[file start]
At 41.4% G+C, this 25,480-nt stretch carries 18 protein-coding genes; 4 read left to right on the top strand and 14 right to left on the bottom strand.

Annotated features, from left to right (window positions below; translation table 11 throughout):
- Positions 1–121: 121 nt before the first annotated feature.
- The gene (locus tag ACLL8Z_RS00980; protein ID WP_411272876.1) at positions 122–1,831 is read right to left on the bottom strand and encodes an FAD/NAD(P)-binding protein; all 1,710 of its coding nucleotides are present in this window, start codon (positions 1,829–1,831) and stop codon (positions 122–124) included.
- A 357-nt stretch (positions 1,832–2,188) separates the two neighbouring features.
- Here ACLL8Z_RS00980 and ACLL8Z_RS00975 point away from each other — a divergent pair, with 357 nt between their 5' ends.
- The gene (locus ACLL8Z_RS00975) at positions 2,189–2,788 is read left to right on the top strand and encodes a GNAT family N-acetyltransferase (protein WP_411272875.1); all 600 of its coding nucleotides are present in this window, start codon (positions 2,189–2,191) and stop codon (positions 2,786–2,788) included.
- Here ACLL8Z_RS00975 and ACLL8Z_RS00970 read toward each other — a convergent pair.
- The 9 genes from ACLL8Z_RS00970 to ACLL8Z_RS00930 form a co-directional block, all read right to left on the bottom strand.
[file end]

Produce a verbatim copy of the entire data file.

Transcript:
At 41.4% G+C, this 25,480-nt stretch carries 18 protein-coding genes; 4 read left to right on the top strand and 14 right to left on the bottom strand.

Annotated features, from left to right (window positions below; translation table 11 throughout):
- Positions 1–121: 121 nt before the first annotated feature.
- The gene (locus tag ACLL8Z_RS00980; protein ID WP_411272876.1) at positions 122–1,831 is read right to left on the bottom strand and encodes an FAD/NAD(P)-binding protein; all 1,710 of its coding nucleotides are present in this window, start codon (positions 1,829–1,831) and stop codon (positions 122–124) included.
- A 357-nt stretch (positions 1,832–2,188) separates the two neighbouring features.
- Here ACLL8Z_RS00980 and ACLL8Z_RS00975 point away from each other — a divergent pair, with 357 nt between their 5' ends.
- The gene (locus ACLL8Z_RS00975) at positions 2,189–2,788 is read left to right on the top strand and encodes a GNAT family N-acetyltransferase (protein WP_411272875.1); all 600 of its coding nucleotides are present in this window, start codon (positions 2,189–2,191) and stop codon (positions 2,786–2,788) included.
- Here ACLL8Z_RS00975 and ACLL8Z_RS00970 read toward each other — a convergent pair.
- The 9 genes from ACLL8Z_RS00970 to ACLL8Z_RS00930 form a co-directional block, all read right to left on the bottom strand.